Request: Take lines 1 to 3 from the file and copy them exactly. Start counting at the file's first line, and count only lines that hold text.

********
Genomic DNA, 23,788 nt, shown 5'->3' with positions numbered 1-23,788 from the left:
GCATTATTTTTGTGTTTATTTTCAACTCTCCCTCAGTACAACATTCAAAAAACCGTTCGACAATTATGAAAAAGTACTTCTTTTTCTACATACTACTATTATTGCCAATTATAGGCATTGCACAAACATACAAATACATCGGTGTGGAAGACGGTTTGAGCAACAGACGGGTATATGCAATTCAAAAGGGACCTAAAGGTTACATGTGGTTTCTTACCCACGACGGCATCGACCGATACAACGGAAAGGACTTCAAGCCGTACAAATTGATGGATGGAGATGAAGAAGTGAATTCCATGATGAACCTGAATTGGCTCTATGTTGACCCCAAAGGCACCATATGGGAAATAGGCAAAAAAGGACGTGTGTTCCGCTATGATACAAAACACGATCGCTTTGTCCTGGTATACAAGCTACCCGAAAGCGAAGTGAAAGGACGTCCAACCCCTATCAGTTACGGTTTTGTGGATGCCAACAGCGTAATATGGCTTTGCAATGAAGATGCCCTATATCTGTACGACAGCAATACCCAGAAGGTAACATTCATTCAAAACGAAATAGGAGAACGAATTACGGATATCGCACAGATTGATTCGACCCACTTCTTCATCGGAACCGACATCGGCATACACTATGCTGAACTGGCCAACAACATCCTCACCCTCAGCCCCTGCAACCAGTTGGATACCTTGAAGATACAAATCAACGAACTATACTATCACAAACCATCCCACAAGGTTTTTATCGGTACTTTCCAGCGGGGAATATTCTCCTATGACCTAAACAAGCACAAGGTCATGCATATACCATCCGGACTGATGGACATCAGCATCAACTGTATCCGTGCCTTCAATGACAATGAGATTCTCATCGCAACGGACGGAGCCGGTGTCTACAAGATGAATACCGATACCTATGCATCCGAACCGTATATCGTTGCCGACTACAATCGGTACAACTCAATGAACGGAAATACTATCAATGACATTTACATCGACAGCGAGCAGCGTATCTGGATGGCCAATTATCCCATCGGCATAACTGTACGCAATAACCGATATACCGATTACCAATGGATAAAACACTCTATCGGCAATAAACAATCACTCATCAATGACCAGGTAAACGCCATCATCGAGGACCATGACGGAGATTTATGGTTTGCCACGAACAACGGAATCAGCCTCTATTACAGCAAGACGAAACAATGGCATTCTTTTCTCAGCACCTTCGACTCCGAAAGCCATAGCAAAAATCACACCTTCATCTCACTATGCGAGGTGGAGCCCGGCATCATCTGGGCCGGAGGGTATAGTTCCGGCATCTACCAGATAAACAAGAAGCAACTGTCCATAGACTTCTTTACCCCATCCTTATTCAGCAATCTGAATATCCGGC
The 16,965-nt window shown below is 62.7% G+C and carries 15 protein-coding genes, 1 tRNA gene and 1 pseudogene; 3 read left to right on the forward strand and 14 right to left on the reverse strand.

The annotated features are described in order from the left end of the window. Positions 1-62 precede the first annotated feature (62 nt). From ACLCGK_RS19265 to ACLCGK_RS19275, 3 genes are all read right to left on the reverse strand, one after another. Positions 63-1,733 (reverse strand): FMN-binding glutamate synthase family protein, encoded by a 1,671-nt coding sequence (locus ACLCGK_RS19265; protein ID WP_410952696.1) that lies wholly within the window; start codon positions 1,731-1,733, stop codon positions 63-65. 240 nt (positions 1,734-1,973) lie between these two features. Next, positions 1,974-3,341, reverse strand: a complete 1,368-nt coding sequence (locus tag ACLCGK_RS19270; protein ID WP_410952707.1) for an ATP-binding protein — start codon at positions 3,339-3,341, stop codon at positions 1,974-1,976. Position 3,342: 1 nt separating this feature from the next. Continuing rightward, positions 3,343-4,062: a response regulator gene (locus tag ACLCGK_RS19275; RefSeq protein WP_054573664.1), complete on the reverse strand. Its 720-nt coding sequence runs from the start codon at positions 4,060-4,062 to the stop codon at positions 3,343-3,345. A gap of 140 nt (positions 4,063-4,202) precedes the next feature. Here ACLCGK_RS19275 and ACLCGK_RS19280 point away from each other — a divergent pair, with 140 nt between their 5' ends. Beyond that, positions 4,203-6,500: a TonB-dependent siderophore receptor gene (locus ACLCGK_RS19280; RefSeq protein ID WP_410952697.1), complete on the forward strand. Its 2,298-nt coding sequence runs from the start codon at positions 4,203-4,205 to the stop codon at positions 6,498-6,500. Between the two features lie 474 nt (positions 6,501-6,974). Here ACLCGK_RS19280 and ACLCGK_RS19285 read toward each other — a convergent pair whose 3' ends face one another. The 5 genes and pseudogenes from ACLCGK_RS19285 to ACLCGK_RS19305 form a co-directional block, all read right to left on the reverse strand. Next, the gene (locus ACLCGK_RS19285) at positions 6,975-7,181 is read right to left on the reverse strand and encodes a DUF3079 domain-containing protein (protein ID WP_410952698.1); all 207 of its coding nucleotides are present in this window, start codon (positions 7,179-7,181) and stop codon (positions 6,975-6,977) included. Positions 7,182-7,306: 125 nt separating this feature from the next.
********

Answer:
Genomic DNA, 23,788 nt, shown 5'->3' with positions numbered 1-23,788 from the left:
GCATTATTTTTGTGTTTATTTTCAACTCTCCCTCAGTACAACATTCAAAAAACCGTTCGACAATTATGAAAAAGTACTTCTTTTTCTACATACTACTATTATTGCCAATTATAGGCATTGCACAAACATACAAATACATCGGTGTGGAAGACGGTTTGAGCAACAGACGGGTATATGCAATTCAAAAGGGACCTAAAGGTTACATGTGGTTTCTTACCCACGACGGCATCGACCGATACAACGGAAAGGACTTCAAGCCGTACAAATTGATGGATGGAGATGAAGAAGTGAATTCCATGATGAACCTGAATTGGCTCTATGTTGACCCCAAAGGCACCATATGGGAAATAGGCAAAAAAGGACGTGTGTTCCGCTATGATACAAAACACGATCGCTTTGTCCTGGTATACAAGCTACCCGAAAGCGAAGTGAAAGGACGTCCAACCCCTATCAGTTACGGTTTTGTGGATGCCAACAGCGTAATATGGCTTTGCAATGAAGATGCCCTATATCTGTACGACAGCAATACCCAGAAGGTAACATTCATTCAAAACGAAATAGGAGAACGAATTACGGATATCGCACAGATTGATTCGACCCACTTCTTCATCGGAACCGACATCGGCATACACTATGCTGAACTGGCCAACAACATCCTCACCCTCAGCCCCTGCAACCAGTTGGATACCTTGAAGATACAAATCAACGAACTATACTATCACAAACCATCCCACAAGGTTTTTATCGGTACTTTCCAGCGGGGAATATTCTCCTATGACCTAAACAAGCACAAGGTCATGCATATACCATCCGGACTGATGGACATCAGCATCAACTGTATCCGTGCCTTCAATGACAATGAGATTCTCATCGCAACGGACGGAGCCGGTGTCTACAAGATGAATACCGATACCTATGCATCCGAACCGTATATCGTTGCCGACTACAATCGGTACAACTCAATGAACGGAAATACTATCAATGACATTTACATCGACAGCGAGCAGCGTATCTGGATGGCCAATTATCCCATCGGCATAACTGTACGCAATAACCGATATACCGATTACCAATGGATAAAACACTCTATCGGCAATAAACAATCACTCATCAATGACCAGGTAAACGCCATCATCGAGGACCATGACGGAGATTTATGGTTTGCCACGAACAACGGAATCAGCCTCTATTACAGCAAGACGAAACAATGGCATTCTTTTCTCAGCACCTTCGACTCCGAAAGCCATAGCAAAAATCACACCTTCATCTCACTATGCGAGGTGGAGCCCGGCATCATCTGGGCCGGAGGGTATAGTTCCGGCATCTACCAGATAAACAAGAAGCAACTGTCCATAGACTTCTTTACCCCATCCTTATTCAGCAATCTGAATATCCGGC
The 16,965-nt window shown below is 62.7% G+C and carries 15 protein-coding genes, 1 tRNA gene and 1 pseudogene; 3 read left to right on the forward strand and 14 right to left on the reverse strand.